Name Date Hour Table

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1 Name Date Hour Table Open the Solar System App Cosmic Relations (Select each location and record how the Earth fits into the universe.) 1. Earthà People live on Earth 2. Solar Systemà The Earth orbits the Sun and is part of the Solar System 3. Milky Wayà The Solar System is part of the Milky Way galaxy 4. Universeà The Milky Way is one of more than 100 billion galaxies in the universe The Milky Way is the home of Earth s solar system! 5. What type of galaxy is the Milky Way? barred spiral galaxy 6. The Milky Way, like most galaxies, probably has what at its center? super massive black hole 7. A regular spiral galaxy has a circular center. What shape does a barred spiral galaxy have? elongated galactic center 8. The Solar System is a collection of what? is a collection of planets, dwarf planets, asteroids, and other material orbiting the sun 9. List the terrestrial planets. Mercury, Venus, Earth, Mars 10. Describe the terrestrial planets The inner planets are closer to the Sun and are rocky in nature. Only Earth and Venus have a significant atmosphere 11. List the Gas Giant planets. Jupiter, Saturn, Uranus, Neptune 12. Describe the Gas Giants. outer planets are much larger than the terrestrial planets and are composed mostly of gas 13. What occurs between the terrestrial planets and the gas giants? an asteroid belt

2 Name Date Hour Table 14. What is the Sun? is a star, a giant ball of extremely hot luminous gas, in the center of the solar system Label each part of the graph with the percent and the element that makes up that percentage of the Sun. 18. How much of the total mass of the ENTIRE solar system is made up by the Sun? 99.9% 19. What appears as dark blemishes on the Sun? sunspots Watch the Video 20. What are coronal loops? jets of plasma that follow the Sun s magnetic field Planets of the Solar System 21. What three things define a planet? 1. the object orbits the Sun and is not a moon 2. the object has enough mass to form a stable spherical shape 3. The object has cleared its orbital path of other objects Select Mercury 22. Mercury is the smallest planet in the Solar System and is closest to the Sun. 23. Explain Mercury s extreme temperature conditions. it is so close to the Sun that the lit side gets blazing hot. At the same time the dark side is freezing cold because there is no atmosphere to trap heat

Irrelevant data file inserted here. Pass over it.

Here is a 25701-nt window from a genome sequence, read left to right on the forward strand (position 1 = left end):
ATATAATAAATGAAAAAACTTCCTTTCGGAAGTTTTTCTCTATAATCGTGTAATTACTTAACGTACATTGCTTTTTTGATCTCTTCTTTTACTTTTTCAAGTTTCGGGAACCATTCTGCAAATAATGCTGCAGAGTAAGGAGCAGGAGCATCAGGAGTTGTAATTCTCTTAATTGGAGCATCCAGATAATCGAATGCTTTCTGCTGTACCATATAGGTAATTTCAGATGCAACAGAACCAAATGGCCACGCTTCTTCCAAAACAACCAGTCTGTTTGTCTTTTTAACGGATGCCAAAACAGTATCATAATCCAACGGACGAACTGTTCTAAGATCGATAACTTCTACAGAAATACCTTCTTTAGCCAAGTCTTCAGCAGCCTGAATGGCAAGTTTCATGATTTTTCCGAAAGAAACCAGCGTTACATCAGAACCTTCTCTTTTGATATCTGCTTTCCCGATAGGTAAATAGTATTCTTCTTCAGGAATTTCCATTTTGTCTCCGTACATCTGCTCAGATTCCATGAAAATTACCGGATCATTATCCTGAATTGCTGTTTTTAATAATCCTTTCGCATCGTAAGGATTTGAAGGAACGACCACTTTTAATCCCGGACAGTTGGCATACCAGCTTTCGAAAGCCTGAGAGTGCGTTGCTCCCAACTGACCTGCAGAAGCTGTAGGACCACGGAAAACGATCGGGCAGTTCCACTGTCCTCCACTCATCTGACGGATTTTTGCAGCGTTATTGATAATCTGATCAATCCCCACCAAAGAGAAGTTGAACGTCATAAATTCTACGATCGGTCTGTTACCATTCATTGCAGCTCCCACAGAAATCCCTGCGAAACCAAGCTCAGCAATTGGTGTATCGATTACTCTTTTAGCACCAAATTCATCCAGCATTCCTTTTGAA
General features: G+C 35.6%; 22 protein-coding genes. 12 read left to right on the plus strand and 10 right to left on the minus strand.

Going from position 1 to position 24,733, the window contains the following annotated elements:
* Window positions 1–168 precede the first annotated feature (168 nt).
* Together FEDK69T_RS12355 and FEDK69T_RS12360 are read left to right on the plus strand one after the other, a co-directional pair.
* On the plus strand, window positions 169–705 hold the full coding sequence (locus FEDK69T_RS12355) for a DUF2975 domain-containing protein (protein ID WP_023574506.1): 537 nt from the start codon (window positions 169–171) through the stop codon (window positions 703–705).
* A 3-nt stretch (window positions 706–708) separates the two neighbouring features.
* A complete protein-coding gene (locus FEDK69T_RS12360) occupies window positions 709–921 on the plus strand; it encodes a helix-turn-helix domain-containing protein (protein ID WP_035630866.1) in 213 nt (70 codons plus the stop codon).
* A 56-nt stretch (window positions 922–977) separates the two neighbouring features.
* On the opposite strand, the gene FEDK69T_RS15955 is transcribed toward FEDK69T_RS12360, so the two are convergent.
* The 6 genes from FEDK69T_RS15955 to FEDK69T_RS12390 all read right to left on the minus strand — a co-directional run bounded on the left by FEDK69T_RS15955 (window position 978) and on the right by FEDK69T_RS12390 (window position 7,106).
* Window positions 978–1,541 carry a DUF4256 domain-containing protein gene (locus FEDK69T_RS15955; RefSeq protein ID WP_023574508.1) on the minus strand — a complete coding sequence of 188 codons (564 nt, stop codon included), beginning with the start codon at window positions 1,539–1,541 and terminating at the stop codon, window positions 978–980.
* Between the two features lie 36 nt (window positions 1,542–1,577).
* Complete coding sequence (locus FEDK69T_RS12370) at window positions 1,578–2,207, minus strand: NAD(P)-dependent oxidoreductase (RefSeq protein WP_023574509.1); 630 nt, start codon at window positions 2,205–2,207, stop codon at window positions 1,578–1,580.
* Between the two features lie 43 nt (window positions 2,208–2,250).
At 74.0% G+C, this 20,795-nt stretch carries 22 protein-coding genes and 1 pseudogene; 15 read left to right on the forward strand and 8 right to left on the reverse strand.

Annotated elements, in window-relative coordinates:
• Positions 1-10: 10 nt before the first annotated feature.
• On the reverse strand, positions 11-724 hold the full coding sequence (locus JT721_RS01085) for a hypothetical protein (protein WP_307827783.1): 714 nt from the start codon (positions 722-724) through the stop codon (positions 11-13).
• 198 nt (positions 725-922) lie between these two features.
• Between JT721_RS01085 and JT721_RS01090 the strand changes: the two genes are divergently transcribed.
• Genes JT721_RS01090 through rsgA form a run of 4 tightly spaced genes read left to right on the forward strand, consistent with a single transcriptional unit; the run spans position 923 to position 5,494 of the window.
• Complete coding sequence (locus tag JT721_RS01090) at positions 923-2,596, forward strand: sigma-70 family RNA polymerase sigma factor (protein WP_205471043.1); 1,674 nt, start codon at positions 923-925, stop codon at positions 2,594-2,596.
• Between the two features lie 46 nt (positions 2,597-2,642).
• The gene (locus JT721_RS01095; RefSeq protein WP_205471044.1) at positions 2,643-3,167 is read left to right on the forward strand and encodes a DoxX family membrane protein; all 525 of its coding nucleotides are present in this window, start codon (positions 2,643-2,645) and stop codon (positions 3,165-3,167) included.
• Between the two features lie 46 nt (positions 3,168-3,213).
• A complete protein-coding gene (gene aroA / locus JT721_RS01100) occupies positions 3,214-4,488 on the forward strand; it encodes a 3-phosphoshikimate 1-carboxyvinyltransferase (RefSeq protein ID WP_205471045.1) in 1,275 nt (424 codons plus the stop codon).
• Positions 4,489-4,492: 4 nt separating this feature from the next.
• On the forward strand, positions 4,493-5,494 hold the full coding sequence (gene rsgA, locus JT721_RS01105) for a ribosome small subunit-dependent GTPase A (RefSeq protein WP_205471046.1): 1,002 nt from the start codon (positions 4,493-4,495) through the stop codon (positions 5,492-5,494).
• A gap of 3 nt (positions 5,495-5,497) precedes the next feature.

3 Name Date Hour Table Select Venus 24. Venus has a thick atmosphere that traps heat from the Sun. What temperatures can occur on the Venusian Terrain? surface temperatures can reach 460 C (860 F) 25. What appears at each of the poles of Venus? a large atmospheric vortex 26. The Venera 13 probe only lasted two hours due to what features of the thick atmosphere? high surface pressure and hot temperatures caused by thick atmosphere Select Earth 27. How much of Earth s surface is water? 70% 28. What two things continuously refresh Earth s crust? tectonic plates and volcanic activity Select the Moon at the bottom left side of the page 29. What does tidally locked to Earth mean? _the same side of the moon always faces Earth. The far side of the moon can only be seen from space 30. Many large craters are filled with what substance from old volcanic activity? dark basalt 31. About how long does it take the Moon to go through phases from New Moon and back? _about 30 days_ Select Mars 32. Why is Mars known as the red planet?_due to the large amount of iron oxide/rust in the ground 33. What dormant volcano is three times taller than Earth s Mount Everest? _Olympus Mons 34. What are the names of Mars two moons? Describe both Phobos and Deimos; both are heavily cratered rocky bodies _ Select Jupiter 35. How many Earths would fit inside of Jupiter? _over 1000 Earths! 36. What year were Jupiter s rings discovered? What is the name of the giant storm that has existed for 182 years Great Red Spot